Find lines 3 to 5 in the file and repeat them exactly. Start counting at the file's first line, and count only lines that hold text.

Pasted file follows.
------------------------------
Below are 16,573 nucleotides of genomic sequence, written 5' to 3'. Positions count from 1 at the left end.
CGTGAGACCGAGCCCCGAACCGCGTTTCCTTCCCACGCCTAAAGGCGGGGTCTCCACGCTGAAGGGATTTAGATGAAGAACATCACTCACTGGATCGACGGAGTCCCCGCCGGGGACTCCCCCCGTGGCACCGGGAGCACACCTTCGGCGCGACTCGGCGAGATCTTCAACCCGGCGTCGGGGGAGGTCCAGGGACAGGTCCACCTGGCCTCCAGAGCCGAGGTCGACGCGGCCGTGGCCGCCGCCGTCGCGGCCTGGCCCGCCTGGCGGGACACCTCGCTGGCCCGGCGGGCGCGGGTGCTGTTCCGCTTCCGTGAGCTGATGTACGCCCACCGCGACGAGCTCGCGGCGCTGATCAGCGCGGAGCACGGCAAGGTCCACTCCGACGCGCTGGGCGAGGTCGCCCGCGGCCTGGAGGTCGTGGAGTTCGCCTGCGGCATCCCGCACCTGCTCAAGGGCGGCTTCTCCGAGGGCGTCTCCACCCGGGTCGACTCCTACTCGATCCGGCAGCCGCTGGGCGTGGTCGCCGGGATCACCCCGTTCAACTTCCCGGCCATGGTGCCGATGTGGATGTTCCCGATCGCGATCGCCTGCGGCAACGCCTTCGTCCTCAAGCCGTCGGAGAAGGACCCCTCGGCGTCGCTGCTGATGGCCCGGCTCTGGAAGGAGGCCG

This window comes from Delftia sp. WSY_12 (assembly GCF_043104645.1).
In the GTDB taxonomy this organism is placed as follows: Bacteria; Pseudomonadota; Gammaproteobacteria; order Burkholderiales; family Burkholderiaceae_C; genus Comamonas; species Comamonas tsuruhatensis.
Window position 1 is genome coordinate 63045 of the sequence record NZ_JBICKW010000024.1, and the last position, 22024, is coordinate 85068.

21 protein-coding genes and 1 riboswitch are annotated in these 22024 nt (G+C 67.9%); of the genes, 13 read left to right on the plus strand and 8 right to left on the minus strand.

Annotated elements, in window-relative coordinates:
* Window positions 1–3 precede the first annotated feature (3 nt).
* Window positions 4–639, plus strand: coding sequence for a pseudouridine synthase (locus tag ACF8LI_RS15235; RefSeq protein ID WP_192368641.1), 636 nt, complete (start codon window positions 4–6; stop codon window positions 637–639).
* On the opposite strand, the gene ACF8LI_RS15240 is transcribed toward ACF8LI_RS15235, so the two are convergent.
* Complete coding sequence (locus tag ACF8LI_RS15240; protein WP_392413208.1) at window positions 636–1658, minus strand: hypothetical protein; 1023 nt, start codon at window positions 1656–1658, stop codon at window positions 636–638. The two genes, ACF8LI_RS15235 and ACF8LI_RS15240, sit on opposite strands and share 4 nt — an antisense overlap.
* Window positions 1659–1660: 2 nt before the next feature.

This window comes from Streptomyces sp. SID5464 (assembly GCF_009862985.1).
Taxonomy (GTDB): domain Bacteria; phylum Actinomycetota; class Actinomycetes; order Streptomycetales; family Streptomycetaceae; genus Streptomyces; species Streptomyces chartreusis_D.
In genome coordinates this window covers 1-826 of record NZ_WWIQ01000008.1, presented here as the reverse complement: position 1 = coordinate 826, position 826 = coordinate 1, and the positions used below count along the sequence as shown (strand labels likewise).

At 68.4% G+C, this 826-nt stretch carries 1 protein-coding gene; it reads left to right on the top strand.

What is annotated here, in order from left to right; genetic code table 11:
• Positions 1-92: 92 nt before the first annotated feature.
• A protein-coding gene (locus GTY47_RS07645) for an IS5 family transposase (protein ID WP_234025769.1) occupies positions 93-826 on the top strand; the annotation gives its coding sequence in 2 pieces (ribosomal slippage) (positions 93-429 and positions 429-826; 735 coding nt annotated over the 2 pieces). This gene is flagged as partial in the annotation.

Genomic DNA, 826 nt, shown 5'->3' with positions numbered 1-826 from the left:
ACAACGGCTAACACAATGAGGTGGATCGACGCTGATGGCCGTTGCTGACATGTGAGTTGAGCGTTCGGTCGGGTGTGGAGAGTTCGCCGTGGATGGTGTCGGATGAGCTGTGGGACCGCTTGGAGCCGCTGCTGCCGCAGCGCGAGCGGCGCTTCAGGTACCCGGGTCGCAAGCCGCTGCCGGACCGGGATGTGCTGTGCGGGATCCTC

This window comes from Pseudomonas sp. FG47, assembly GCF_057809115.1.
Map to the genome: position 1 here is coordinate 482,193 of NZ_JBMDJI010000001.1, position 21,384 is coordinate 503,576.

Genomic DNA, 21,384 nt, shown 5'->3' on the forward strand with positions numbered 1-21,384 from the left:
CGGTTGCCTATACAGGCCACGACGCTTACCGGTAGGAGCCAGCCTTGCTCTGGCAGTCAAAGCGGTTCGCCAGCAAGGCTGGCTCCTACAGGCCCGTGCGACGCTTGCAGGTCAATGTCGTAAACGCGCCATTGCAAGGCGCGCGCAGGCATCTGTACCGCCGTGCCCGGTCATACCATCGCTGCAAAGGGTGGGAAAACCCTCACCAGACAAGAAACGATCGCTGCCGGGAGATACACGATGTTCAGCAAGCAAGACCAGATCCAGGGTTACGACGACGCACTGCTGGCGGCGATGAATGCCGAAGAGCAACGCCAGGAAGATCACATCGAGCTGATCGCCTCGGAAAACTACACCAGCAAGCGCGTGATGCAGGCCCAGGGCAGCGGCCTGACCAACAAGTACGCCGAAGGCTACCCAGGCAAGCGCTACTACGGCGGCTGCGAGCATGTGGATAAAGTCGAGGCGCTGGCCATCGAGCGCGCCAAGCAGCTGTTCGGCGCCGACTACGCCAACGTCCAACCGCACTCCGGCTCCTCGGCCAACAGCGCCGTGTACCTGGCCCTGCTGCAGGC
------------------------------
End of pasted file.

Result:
This window comes from Delftia sp. WSY_12 (assembly GCF_043104645.1).
In the GTDB taxonomy this organism is placed as follows: Bacteria; Pseudomonadota; Gammaproteobacteria; order Burkholderiales; family Burkholderiaceae_C; genus Comamonas; species Comamonas tsuruhatensis.
Window position 1 is genome coordinate 63045 of the sequence record NZ_JBICKW010000024.1, and the last position, 22024, is coordinate 85068.